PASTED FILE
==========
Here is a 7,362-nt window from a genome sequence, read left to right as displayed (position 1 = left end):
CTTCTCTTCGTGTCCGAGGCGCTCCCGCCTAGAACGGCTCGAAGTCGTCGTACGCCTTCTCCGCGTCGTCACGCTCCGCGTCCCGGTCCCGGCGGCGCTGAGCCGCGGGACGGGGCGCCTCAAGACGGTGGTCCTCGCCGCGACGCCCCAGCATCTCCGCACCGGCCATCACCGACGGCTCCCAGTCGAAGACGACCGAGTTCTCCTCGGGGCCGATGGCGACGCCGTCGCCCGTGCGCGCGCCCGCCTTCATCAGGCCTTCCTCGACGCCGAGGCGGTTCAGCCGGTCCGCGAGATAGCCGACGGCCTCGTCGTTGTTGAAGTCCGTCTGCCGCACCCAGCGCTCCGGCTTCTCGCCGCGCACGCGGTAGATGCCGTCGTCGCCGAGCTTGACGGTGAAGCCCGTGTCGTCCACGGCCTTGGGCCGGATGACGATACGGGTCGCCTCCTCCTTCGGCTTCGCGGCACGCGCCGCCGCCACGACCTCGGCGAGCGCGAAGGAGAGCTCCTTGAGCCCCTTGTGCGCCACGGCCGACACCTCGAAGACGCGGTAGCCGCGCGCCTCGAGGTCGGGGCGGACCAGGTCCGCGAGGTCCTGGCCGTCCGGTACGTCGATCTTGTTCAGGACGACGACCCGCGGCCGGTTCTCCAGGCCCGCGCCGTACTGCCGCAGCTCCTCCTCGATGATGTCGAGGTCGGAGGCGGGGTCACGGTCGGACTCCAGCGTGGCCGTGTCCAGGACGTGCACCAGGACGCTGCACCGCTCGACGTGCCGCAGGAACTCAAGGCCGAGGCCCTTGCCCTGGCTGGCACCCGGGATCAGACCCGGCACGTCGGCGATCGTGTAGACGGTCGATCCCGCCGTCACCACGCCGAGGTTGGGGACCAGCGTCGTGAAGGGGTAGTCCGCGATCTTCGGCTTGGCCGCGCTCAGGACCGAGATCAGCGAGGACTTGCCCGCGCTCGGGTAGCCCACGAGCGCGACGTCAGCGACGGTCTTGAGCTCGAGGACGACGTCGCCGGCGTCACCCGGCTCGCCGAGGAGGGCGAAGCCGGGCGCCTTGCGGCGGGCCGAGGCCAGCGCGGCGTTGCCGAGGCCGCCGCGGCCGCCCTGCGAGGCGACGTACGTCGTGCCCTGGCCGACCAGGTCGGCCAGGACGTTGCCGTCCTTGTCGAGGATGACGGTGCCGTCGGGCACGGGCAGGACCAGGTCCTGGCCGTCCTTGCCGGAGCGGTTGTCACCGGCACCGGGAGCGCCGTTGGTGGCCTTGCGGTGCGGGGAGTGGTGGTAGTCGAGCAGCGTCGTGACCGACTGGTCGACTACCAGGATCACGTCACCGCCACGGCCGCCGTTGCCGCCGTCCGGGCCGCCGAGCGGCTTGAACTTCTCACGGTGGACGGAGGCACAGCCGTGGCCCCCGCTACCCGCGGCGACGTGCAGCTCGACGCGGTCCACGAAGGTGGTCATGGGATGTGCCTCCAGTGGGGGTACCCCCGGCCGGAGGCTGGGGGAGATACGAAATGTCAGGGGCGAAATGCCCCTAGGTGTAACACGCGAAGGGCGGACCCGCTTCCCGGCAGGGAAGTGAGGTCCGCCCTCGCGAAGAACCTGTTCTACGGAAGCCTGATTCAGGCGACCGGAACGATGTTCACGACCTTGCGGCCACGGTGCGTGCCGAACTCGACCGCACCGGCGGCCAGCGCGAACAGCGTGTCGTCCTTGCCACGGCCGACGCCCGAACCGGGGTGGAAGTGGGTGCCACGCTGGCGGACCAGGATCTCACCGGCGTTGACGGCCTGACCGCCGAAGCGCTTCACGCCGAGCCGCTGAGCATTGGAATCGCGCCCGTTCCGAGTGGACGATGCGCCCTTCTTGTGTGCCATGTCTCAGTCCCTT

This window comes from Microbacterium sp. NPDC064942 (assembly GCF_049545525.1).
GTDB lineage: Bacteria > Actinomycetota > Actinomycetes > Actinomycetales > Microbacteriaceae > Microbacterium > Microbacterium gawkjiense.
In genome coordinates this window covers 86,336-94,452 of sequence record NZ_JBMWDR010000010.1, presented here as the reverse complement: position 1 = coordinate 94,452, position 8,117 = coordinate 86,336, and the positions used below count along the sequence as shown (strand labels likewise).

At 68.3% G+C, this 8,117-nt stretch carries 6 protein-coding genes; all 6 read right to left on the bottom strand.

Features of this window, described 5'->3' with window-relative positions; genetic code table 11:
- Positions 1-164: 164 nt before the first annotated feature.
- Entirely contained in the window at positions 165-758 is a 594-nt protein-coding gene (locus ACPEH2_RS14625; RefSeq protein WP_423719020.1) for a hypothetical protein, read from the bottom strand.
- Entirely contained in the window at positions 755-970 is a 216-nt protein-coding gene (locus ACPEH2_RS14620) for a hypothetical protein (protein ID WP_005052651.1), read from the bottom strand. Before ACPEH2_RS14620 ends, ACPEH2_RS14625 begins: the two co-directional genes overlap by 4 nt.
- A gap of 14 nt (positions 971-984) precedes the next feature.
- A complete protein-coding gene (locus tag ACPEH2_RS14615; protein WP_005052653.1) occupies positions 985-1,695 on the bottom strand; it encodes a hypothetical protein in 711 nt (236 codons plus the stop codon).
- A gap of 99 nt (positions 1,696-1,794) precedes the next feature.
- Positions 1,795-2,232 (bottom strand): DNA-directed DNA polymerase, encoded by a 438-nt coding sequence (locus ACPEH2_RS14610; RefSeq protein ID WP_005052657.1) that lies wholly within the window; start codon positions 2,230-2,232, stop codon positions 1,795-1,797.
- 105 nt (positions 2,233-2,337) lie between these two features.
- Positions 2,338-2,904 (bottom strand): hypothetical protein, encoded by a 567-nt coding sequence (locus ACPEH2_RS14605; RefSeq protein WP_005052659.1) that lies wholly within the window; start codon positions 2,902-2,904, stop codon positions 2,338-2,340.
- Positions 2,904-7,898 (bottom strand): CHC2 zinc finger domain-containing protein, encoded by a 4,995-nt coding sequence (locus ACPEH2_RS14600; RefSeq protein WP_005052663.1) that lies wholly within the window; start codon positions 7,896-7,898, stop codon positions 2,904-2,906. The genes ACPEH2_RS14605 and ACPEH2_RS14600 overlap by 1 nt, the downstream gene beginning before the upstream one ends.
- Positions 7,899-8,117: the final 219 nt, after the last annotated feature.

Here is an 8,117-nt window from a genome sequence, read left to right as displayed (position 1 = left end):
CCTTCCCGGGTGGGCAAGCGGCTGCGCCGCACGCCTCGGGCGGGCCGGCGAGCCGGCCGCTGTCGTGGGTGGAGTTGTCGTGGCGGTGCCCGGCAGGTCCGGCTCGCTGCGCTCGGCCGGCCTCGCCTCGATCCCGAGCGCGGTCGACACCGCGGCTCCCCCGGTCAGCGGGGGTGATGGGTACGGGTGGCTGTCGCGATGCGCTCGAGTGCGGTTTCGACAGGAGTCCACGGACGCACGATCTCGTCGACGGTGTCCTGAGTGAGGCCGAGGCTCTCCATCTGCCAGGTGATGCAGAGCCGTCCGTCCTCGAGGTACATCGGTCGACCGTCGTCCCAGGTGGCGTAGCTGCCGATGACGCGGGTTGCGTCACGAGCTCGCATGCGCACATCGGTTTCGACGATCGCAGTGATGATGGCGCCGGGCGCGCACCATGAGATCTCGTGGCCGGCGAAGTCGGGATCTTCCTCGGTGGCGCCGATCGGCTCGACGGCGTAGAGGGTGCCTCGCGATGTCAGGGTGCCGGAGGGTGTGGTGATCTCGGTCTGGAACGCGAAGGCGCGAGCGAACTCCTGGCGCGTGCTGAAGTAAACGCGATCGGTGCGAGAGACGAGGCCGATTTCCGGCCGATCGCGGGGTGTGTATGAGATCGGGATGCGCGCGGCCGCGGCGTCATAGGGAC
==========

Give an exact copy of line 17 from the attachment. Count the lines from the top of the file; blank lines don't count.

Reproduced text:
- Positions 2,904-7,898 (bottom strand): CHC2 zinc finger domain-containing protein, encoded by a 4,995-nt coding sequence (locus ACPEH2_RS14600; RefSeq protein WP_005052663.1) that lies wholly within the window; start codon positions 7,896-7,898, stop codon positions 2,904-2,906. The genes ACPEH2_RS14605 and ACPEH2_RS14600 overlap by 1 nt, the downstream gene beginning before the upstream one ends.